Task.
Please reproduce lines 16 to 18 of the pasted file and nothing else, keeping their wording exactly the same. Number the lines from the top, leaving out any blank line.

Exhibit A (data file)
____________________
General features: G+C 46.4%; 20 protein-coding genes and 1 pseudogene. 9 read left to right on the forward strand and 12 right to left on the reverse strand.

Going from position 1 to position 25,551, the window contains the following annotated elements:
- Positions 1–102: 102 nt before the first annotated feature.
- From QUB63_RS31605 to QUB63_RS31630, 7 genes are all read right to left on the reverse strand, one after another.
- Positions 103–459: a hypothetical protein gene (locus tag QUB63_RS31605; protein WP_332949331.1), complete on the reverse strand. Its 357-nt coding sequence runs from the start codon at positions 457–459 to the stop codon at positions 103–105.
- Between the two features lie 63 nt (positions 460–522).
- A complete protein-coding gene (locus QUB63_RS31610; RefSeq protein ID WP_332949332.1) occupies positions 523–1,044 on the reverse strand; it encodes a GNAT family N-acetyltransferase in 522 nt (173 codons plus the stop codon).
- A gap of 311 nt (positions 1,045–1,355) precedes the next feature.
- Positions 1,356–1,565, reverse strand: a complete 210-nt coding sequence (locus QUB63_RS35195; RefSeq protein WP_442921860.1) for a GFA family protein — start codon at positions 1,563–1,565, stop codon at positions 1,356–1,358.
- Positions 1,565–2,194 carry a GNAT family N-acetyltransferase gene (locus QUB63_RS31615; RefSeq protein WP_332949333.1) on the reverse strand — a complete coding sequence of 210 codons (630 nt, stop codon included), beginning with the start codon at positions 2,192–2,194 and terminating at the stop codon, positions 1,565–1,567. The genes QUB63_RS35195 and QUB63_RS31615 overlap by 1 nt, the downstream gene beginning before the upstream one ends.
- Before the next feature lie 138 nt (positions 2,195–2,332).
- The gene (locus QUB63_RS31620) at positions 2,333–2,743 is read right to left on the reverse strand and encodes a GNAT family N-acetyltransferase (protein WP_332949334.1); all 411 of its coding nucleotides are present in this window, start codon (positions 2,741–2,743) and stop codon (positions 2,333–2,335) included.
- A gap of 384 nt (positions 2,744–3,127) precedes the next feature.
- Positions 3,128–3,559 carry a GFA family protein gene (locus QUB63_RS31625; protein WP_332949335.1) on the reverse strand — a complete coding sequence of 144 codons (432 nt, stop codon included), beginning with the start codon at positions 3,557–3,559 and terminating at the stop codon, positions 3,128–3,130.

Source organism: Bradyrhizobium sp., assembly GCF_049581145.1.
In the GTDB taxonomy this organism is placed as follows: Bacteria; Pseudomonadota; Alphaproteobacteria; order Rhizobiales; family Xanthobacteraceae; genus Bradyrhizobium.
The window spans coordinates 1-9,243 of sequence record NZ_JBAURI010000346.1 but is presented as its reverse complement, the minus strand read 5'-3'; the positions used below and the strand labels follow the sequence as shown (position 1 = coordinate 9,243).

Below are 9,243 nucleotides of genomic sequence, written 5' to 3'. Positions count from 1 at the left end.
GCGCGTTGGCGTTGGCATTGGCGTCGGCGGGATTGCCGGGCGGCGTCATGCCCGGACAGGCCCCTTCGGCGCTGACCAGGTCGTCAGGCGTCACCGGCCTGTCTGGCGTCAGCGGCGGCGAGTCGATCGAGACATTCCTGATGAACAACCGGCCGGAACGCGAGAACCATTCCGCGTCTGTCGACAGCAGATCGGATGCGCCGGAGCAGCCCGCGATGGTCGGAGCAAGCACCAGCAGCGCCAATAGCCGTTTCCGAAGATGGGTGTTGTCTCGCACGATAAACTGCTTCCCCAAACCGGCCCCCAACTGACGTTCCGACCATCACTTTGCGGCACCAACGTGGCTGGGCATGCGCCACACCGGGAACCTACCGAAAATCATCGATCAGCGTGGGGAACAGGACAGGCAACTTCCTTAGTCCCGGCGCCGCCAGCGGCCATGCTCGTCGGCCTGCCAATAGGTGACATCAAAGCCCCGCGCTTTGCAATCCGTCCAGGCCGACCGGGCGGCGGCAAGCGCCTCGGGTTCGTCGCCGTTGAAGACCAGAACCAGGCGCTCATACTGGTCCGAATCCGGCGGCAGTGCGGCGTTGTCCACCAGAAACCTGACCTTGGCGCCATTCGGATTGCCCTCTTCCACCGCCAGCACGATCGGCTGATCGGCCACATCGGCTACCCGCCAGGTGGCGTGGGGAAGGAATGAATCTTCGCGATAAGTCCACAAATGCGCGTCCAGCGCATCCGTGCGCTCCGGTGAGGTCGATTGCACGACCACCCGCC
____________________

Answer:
In the GTDB taxonomy this organism is placed as follows: Bacteria; Pseudomonadota; Alphaproteobacteria; order Rhizobiales; family Xanthobacteraceae; genus Bradyrhizobium.
The window spans coordinates 1-9,243 of sequence record NZ_JBAURI010000346.1 but is presented as its reverse complement, the minus strand read 5'-3'; the positions used below and the strand labels follow the sequence as shown (position 1 = coordinate 9,243).

Below are 9,243 nucleotides of genomic sequence, written 5' to 3'. Positions count from 1 at the left end.